Movie review: Zooey Deschanel in (500) Days of Summer

Tom (Joseph Gordon-Levitt) is your average 20-something fumbling through life. Though he studied to be an architect, he has instead landed a job writing greeting cards for a small company in Los Angeles. One day, Tom takes note of the boss’ new assistant Summer (Zooey Deschanel). Who is the cute girl with the distant look in her eye? After an elevator encounter where Summer picks out a Smiths song drifting from Tom’s headphones, followed by one night of drunken karaoke, the poor guy falls head-over-heels in love.


And then the relationship is over and Tom is a broken shell of a man. One of the hooks of (500) Days of Summer is a non-linear structure that jumps around in time as Tom attempts to figure out what went wrong with his relationship. If you ever wondered what the rom-com version of Lost would look like, this is it. One minute Tom is engaged in a post-coital celebration dance through a park (complete with backup dancers and animated birds), the next he’s living a disheveled existence, sleeping all day and subsisting on a diet of Twinkies and Jack.


The poor sap is boggled by the breakup, primarily because he and Summer seem so obviously compatible. They like the same music, and spend long dates looking for life’s answers at record stores, the movies or the kitchen section of Ikea. Unfortunately, they also have wildly divergent worldviews. Tom is a big believer in “the one,” that singular soul that completes each and every one of us; Summer is a loner who never got over her parent’s divorce and doesn’t attach easily. About the only thing Summer knows for sure is that she’ll never, ever get married. It takes months of dating to get her to even admit she’s in a relationship.


It’s a credit to the actors that all of this comes off as especially true to life. Joseph Gordon-Levitt is probably best known as the kid from Third Rock From The Sun, but he’s all grown up here and makes a convincing leading man. The actor plays Tom as a smart young man twisted up by love and trying to make a few of life’s tough decisions all at once. As the inscrutable object of Tom’s affection, Zooey Deschanel has an amazing ability to cast a vacant look and make it seem intriguing. And yes, I mean that as a compliment.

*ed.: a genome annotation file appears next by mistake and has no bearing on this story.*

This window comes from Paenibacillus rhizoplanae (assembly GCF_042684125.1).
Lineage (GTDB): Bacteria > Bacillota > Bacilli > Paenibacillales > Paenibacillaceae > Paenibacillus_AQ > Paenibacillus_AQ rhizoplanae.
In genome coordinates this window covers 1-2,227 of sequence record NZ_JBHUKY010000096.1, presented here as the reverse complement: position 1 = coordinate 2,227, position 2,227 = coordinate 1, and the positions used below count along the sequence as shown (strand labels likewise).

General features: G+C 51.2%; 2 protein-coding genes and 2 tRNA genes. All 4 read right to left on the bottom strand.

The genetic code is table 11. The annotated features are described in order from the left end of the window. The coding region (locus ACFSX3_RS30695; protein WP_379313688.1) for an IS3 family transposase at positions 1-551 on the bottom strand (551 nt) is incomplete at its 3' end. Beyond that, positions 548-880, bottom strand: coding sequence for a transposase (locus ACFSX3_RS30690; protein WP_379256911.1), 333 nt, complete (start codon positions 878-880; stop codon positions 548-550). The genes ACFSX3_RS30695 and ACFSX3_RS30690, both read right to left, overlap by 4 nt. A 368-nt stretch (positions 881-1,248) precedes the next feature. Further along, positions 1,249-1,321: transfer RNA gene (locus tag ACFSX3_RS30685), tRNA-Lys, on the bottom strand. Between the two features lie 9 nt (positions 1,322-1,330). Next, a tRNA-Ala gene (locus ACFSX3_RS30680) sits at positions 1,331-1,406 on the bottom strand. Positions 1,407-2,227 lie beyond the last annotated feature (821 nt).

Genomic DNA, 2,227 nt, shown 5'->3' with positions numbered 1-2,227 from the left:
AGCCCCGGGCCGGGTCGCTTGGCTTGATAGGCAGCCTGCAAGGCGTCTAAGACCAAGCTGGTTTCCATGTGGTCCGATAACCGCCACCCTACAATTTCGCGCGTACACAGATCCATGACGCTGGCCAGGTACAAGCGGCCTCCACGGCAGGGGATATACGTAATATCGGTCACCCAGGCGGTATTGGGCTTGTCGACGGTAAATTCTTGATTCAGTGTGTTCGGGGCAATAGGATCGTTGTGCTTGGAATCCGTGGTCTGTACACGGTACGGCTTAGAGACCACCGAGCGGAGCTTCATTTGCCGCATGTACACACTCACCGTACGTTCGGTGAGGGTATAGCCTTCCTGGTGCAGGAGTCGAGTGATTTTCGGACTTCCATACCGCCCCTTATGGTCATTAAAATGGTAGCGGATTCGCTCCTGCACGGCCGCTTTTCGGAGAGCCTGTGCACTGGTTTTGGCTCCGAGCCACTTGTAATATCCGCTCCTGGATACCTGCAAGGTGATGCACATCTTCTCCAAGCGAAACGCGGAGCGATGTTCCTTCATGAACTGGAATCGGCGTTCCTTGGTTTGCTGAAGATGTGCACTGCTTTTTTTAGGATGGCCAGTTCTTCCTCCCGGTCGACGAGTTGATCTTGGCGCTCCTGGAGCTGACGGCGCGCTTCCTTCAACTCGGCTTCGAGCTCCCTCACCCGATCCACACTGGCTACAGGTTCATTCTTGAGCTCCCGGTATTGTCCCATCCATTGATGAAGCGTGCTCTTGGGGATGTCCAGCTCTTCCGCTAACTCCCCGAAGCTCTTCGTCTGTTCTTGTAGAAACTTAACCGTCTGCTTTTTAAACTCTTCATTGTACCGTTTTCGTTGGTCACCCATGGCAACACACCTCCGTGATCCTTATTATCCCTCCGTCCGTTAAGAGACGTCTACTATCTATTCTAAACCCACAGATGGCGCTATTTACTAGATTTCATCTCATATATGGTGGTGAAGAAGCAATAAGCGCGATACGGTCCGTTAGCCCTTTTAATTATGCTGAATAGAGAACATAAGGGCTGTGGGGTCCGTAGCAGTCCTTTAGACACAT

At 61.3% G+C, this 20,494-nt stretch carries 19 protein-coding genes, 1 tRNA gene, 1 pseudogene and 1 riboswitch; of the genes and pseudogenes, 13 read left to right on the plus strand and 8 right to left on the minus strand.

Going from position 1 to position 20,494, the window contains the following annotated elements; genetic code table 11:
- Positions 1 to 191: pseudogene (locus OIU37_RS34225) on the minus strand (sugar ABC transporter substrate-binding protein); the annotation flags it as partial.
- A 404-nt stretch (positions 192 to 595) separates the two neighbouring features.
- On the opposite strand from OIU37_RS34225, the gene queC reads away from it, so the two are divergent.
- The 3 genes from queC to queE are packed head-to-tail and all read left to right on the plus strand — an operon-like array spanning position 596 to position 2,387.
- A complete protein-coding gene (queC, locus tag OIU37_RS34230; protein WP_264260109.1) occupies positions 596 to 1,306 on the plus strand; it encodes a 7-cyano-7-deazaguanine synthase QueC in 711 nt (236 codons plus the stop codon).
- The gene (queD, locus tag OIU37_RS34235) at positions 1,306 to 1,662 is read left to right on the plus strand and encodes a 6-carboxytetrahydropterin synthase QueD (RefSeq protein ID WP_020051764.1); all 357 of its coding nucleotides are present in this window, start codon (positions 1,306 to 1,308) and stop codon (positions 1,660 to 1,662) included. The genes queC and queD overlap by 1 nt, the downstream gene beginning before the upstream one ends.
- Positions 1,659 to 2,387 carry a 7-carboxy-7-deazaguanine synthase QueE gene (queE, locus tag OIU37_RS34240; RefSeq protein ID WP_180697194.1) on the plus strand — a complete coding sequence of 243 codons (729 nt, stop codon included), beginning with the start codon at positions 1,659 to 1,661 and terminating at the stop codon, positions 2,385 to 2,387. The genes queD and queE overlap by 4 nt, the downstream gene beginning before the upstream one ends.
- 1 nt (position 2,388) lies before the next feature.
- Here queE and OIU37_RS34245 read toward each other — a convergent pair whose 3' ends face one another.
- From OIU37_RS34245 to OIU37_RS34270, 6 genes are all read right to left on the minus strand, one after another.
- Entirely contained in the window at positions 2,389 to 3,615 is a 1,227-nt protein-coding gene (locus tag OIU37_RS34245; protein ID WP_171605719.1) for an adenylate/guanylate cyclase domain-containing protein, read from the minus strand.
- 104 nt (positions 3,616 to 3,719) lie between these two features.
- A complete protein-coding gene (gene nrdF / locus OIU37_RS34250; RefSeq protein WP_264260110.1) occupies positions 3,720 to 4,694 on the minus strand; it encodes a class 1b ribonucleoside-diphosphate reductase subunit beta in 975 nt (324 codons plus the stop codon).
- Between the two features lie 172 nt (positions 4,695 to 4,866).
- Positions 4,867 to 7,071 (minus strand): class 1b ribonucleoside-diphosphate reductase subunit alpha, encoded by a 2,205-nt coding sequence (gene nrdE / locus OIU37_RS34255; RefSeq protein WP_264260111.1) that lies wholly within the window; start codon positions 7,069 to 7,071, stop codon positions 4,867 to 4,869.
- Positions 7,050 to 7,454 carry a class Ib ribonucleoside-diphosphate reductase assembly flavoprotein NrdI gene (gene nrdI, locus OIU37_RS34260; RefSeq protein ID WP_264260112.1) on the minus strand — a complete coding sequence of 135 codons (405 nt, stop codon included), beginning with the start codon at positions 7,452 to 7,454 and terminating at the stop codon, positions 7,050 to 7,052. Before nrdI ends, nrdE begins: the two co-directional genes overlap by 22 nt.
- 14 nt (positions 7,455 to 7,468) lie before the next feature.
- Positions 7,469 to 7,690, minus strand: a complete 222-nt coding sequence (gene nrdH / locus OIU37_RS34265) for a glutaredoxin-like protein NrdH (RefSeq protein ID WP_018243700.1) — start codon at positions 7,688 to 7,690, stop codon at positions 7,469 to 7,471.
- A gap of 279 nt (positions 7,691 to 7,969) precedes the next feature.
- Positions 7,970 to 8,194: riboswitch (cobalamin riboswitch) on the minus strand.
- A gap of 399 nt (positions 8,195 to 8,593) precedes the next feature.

The supporting cast is strong as well, with Geoffrey Arend and Matthew Gray Gubler ably playing Tom’s guy friends, and Chloe Moretz (from ABC’s short-lived Dirty Sexy Money) as Tom’s young sister who also happens to have all of life’s answers. All three actors look more like real people than Hollywood stars, and that gives the film a realism it would have lacked with overly pretty people in the roles. In the end, Tom’s soul searching goes on for a bit too long (wouldn’t 400 days of Summer have been equally effective?), but by the time the seasons finally change you’re likely to be plenty enchanted.


For more reviews of the summer's biggest movies, be sure and visit CL's Movies & Television site.

Boy meets girl. Boy loses girl. Boy gets girl back. It’s a formula as old as drama, but it’s also sort of fanciful. In real life, the boy who loses the girl often sits brooding on the sidelines for months while his lost love lives it up with a new paramour. Enter (500) Days Of Summer, a movie that wants you to know up front that it’s not some silly love story. Instead, Summer is a movie about love and all its messy fallout — hurt feelings, confusion, resentment, etc. The film is also an assured directorial debut from music video director Marc Webb, and he gives his tale a clever structure and playful visual style that helps separate it from the standard rom-com pack.

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